This post was written by Ph.D. Candidate Hanny Rivera
A softly illuminated castle stood overlooking the snow-blanketed streets of Cesky Krumlov, a medieval village tucked away in southern Czech Republic. I walked slowly towards the town square dragging my luggage over the rugged cobblestone streets, conversing with a fellow scientist also here for an intensive workshop to learn, and with some luck, begin to master the ever increasing suite of tools and programs used by biologists to explore the genetic variation that shapes the world around us.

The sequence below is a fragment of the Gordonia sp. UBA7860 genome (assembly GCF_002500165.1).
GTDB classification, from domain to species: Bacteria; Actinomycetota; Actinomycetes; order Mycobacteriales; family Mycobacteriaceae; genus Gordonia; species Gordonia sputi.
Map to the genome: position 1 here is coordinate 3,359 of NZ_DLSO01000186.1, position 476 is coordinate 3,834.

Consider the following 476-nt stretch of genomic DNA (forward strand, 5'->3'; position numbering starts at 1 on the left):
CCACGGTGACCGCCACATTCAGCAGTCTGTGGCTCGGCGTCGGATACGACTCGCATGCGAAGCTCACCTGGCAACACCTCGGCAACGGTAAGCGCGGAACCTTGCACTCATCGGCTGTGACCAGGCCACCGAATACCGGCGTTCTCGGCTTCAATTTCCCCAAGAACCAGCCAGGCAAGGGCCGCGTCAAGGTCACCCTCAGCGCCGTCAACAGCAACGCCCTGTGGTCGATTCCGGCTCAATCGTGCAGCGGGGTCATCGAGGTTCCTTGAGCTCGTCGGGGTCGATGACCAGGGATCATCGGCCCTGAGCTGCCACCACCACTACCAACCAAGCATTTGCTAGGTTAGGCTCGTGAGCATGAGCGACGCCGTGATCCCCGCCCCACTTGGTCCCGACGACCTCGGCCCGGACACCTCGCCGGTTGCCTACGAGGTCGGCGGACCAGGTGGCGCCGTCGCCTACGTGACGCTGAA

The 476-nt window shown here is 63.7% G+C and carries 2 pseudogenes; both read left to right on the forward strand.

Molecular biology has come a long way since the mid 20th century when Rosalin Franklin, James Watson, and Francis Crick unraveled the structure of DNA. Today, DNA sequencing machines produce hundreds of millions of sequences. The questions and processes that you can ask using modern technologies seems endless and ever expanding as techniques become more and more sophisticated. From comparing DNA sequences between organisms in order to understand the evolutionary relationships between species, to exploring how an organism responds to different conditions by expressing different proteins. Scientists are only beginning to uncover a wealth of information from the DNA sequence itself as well as how that basic blueprint is interpreted and used.